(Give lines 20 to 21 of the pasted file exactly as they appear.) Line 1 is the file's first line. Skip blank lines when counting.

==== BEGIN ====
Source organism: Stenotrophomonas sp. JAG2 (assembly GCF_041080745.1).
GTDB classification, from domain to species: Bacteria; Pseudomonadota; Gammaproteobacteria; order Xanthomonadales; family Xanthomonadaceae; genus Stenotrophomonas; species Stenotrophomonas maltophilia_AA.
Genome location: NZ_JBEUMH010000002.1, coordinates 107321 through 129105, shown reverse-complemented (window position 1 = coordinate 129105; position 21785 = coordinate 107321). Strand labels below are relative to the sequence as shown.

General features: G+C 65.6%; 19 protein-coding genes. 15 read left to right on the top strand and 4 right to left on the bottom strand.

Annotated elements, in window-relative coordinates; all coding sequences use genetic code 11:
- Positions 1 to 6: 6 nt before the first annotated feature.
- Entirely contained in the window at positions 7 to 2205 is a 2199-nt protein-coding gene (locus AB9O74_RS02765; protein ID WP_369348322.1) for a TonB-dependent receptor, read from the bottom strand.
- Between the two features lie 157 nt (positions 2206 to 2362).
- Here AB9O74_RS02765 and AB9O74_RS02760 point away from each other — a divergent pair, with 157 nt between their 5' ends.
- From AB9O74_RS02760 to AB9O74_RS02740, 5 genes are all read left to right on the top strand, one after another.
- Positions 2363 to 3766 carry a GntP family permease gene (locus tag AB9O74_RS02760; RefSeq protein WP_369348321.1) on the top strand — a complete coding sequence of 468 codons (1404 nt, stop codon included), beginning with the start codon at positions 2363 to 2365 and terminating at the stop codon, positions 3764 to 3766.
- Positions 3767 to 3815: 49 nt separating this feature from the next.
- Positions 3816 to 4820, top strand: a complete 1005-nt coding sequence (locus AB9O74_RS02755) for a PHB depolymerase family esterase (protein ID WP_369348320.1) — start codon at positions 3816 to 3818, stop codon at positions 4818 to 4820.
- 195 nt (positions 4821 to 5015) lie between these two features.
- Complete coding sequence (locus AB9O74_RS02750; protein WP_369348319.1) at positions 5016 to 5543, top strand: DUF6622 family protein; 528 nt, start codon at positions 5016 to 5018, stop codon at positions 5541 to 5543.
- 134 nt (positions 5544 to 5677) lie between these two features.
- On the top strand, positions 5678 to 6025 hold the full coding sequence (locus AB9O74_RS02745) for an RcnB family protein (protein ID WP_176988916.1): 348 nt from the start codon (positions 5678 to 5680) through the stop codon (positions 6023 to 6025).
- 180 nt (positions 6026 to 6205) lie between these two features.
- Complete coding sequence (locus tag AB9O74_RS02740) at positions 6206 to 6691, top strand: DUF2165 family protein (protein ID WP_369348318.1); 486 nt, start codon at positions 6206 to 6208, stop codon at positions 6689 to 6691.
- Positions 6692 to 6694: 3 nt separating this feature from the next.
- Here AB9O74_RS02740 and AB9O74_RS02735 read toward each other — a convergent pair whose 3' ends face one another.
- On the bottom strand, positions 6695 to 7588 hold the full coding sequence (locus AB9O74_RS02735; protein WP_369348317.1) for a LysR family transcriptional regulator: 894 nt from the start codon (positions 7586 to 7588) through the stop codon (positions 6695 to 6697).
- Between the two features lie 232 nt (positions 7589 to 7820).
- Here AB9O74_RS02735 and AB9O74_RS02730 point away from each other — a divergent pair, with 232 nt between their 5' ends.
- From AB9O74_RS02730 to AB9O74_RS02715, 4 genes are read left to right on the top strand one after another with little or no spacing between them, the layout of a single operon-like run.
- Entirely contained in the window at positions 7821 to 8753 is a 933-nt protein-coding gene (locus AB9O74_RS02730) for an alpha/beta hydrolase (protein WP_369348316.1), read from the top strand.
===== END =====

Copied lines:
- Positions 6692 to 6694: 3 nt separating this feature from the next.
- Here AB9O74_RS02740 and AB9O74_RS02735 read toward each other — a convergent pair whose 3' ends face one another.